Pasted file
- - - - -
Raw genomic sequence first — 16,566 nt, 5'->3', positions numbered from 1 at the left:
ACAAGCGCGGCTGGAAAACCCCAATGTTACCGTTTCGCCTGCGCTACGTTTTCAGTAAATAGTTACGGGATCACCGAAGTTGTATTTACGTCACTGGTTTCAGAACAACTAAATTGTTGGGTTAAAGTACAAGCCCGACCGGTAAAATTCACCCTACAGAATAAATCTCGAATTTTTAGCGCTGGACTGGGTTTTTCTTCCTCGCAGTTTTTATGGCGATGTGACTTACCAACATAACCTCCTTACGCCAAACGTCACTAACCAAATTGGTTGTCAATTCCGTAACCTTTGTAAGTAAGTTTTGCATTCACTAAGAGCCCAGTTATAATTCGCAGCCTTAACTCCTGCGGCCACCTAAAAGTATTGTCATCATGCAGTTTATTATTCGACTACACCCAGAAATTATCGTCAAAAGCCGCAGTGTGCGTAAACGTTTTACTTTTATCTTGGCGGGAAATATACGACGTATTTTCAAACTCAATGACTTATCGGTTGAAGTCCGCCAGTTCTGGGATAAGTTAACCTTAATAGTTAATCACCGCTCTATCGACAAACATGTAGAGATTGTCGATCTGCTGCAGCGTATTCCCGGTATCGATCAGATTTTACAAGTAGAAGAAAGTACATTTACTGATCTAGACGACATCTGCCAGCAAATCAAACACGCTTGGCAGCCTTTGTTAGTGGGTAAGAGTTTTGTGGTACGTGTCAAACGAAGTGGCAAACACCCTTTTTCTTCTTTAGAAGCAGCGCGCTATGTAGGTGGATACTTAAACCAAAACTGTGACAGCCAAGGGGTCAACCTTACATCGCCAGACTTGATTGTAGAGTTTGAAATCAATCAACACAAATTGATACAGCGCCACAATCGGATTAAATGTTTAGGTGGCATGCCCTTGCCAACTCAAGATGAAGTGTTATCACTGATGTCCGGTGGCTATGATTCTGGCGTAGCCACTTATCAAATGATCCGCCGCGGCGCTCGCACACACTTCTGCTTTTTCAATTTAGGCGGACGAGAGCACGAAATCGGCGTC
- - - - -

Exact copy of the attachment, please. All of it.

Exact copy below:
Raw genomic sequence first — 16,566 nt, 5'->3', positions numbered from 1 at the left:
ACAAGCGCGGCTGGAAAACCCCAATGTTACCGTTTCGCCTGCGCTACGTTTTCAGTAAATAGTTACGGGATCACCGAAGTTGTATTTACGTCACTGGTTTCAGAACAACTAAATTGTTGGGTTAAAGTACAAGCCCGACCGGTAAAATTCACCCTACAGAATAAATCTCGAATTTTTAGCGCTGGACTGGGTTTTTCTTCCTCGCAGTTTTTATGGCGATGTGACTTACCAACATAACCTCCTTACGCCAAACGTCACTAACCAAATTGGTTGTCAATTCCGTAACCTTTGTAAGTAAGTTTTGCATTCACTAAGAGCCCAGTTATAATTCGCAGCCTTAACTCCTGCGGCCACCTAAAAGTATTGTCATCATGCAGTTTATTATTCGACTACACCCAGAAATTATCGTCAAAAGCCGCAGTGTGCGTAAACGTTTTACTTTTATCTTGGCGGGAAATATACGACGTATTTTCAAACTCAATGACTTATCGGTTGAAGTCCGCCAGTTCTGGGATAAGTTAACCTTAATAGTTAATCACCGCTCTATCGACAAACATGTAGAGATTGTCGATCTGCTGCAGCGTATTCCCGGTATCGATCAGATTTTACAAGTAGAAGAAAGTACATTTACTGATCTAGACGACATCTGCCAGCAAATCAAACACGCTTGGCAGCCTTTGTTAGTGGGTAAGAGTTTTGTGGTACGTGTCAAACGAAGTGGCAAACACCCTTTTTCTTCTTTAGAAGCAGCGCGCTATGTAGGTGGATACTTAAACCAAAACTGTGACAGCCAAGGGGTCAACCTTACATCGCCAGACTTGATTGTAGAGTTTGAAATCAATCAACACAAATTGATACAGCGCCACAATCGGATTAAATGTTTAGGTGGCATGCCCTTGCCAACTCAAGATGAAGTGTTATCACTGATGTCCGGTGGCTATGATTCTGGCGTAGCCACTTATCAAATGATCCGCCGCGGCGCTCGCACACACTTCTGCTTTTTCAATTTAGGCGGACGAGAGCACGAAATCGGCGTC